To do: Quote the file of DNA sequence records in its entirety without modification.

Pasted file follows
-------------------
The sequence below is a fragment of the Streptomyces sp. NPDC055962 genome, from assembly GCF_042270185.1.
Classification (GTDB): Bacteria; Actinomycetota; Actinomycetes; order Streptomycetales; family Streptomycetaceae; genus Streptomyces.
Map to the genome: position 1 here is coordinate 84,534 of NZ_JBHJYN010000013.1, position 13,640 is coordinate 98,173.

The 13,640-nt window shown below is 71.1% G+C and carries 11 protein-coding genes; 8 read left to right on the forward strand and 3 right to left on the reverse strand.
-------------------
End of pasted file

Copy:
The sequence below is a fragment of the Streptomyces sp. NPDC055962 genome, from assembly GCF_042270185.1.
Classification (GTDB): Bacteria; Actinomycetota; Actinomycetes; order Streptomycetales; family Streptomycetaceae; genus Streptomyces.
Map to the genome: position 1 here is coordinate 84,534 of NZ_JBHJYN010000013.1, position 13,640 is coordinate 98,173.

The 13,640-nt window shown below is 71.1% G+C and carries 11 protein-coding genes; 8 read left to right on the forward strand and 3 right to left on the reverse strand.